Frequently Asked Questions

Why should I consider granting permission for an autopsy?

Many people believe that autopsies should only be performed when there is uncertainty as to the cause of death. Although this is certainly a good reason for an autopsy, it is not the only reason. An autopsy can be reassuring for the family, verifying that there was nothing unknown going on. If unexpected findings are uncovered, this can be of great benefit to the continuing education of our doctors and nurses. Autopsy examination allows us to fully evaluate the extent of the disease process and the effectiveness of therapy, giving us more information about how diseases behave in the human body and how we might better help other patients with similar diseases.

What will the autopsy cost me? Who may give permission for an autopsy?

In Connecticut, the permission of the family member who is assuming responsibility for the burial of the patient is required for a hospital autopsy. Permission may be given in person by signing the permission form, or may be given over the phone if the telephone conversation is witnessed by a second member of the hospital staff.

What actually happens during an autopsy?

An autopsy, derived from a Greek word meaning "seeing for oneself", is a careful medical examination of the body and its organs by a physician specializing in the study of human diseases. Surgical techniques are used to remove and examine each organ, and tissue is selected for microscopic examination or other special tests as indicated. Each procedure is conducted with the utmost skill, respect, and professionalism.

Are there religious objections to performing an autopsy?

Autopsies have been performed on individuals of all religious backgrounds, and most major religions leave this decision to the next-of-kin. However, as religious decisions are always personal, you may wish to consult with your priest, minister, rabbi, or other religious leader.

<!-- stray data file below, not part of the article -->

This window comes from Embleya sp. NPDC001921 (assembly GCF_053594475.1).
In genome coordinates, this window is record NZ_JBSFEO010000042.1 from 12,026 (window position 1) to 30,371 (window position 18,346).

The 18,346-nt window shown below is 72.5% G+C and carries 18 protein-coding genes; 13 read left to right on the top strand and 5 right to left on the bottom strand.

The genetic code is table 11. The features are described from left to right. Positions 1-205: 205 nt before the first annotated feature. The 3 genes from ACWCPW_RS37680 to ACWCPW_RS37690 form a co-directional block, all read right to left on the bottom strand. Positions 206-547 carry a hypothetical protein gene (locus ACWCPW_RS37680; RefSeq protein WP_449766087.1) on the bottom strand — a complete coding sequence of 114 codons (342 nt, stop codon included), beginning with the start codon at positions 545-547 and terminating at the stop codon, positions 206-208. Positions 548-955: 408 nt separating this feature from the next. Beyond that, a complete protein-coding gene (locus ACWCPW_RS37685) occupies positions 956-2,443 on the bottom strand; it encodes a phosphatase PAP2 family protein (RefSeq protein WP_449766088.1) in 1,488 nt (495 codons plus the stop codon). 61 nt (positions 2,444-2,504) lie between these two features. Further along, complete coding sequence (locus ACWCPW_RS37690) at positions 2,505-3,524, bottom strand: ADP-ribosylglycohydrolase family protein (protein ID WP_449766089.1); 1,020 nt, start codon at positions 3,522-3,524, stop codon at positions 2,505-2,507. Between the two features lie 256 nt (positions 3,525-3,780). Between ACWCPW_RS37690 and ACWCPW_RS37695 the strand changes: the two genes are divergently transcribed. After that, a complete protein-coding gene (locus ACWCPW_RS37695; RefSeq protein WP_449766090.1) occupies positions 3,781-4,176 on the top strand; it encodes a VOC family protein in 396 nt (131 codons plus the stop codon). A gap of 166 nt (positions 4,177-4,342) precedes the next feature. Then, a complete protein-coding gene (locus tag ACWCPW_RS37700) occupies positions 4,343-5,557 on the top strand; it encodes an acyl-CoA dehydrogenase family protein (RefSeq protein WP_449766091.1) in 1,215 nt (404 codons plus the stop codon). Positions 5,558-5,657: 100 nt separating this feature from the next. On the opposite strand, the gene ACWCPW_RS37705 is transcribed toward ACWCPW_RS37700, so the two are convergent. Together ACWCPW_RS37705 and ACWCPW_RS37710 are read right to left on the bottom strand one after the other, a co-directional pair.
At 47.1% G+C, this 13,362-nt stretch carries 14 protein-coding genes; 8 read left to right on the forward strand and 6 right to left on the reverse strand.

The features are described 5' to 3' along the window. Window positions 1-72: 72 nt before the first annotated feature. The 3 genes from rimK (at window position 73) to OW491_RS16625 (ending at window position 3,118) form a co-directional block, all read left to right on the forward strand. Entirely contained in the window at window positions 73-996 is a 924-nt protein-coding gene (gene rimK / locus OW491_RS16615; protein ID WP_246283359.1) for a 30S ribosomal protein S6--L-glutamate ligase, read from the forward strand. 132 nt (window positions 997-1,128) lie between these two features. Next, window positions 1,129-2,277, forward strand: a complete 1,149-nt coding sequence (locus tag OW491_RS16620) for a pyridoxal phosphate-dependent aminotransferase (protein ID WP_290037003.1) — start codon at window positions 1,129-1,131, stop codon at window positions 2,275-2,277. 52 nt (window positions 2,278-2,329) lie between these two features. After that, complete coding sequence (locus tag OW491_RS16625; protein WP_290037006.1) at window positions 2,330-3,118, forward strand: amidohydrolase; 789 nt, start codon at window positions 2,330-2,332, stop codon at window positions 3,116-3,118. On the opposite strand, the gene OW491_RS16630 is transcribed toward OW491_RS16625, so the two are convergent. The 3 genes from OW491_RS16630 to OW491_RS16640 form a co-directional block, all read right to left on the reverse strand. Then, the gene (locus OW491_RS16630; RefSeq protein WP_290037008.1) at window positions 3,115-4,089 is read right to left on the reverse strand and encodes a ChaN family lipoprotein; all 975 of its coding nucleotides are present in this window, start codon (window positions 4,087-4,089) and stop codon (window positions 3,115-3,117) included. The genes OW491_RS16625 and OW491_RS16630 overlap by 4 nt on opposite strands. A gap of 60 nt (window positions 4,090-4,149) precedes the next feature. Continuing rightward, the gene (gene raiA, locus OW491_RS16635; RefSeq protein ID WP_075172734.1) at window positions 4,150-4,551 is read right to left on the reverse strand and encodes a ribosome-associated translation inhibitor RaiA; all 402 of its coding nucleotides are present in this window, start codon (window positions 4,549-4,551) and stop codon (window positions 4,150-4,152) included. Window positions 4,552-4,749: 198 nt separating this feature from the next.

Will an autopsy limit what funeral arrangements I am able to make?

No. Even a complete autopsy in no way disfigures the body, and the deceased can still be viewed in an open casket. In addition, since autopsies are performed seven days a week, 365 days a year, there is generally no need to delay or alter funeral arrangements. The hospital staff will work with the funeral director of your choice to be sure the body is available on time.

If I would like some questions answered, but do not want a complete autopsy performed, can I give per-mission for a limited autopsy?

Yes. We will honor any restrictions which you might wish to make. It is not uncommon, for example, for the family to request that the autopsy examination not include examination of the brain. Of course, many diseases affect multiple organs and tissues, and as such we prefer to perform as complete an examination as is possible so the most information will be obtained.

Can an autopsy be performed even if I have given permission for organ donation?

Yes. Of course, any organs which have been donated cannot be evaluated at the time of the autopsy, but much can still be learned from the organs which remain. Yale–New Haven Hospital recognizes the importance of evaluating the death of every one of its patients to the fullest extent possible. Therefore, we will perform an autopsy free of charge on anyone who has ever been a patient of the Yale–New Haven Hospital. This is true even if the patient dies outside of the hospital, such as in a nursing facility or at home. Can Yale do an autopsy on someone who was never a patient of the Yale–New Haven Hospital? Yes. We provide a full range of consultation services for other hospitals and members of the community. This ranges from complete autopsies to examination of individual organs to review of slides from an autopsy performed at another institution. However, if the patient was never treated at Yale, we have to charge a fee to cover our expenses in processing the case.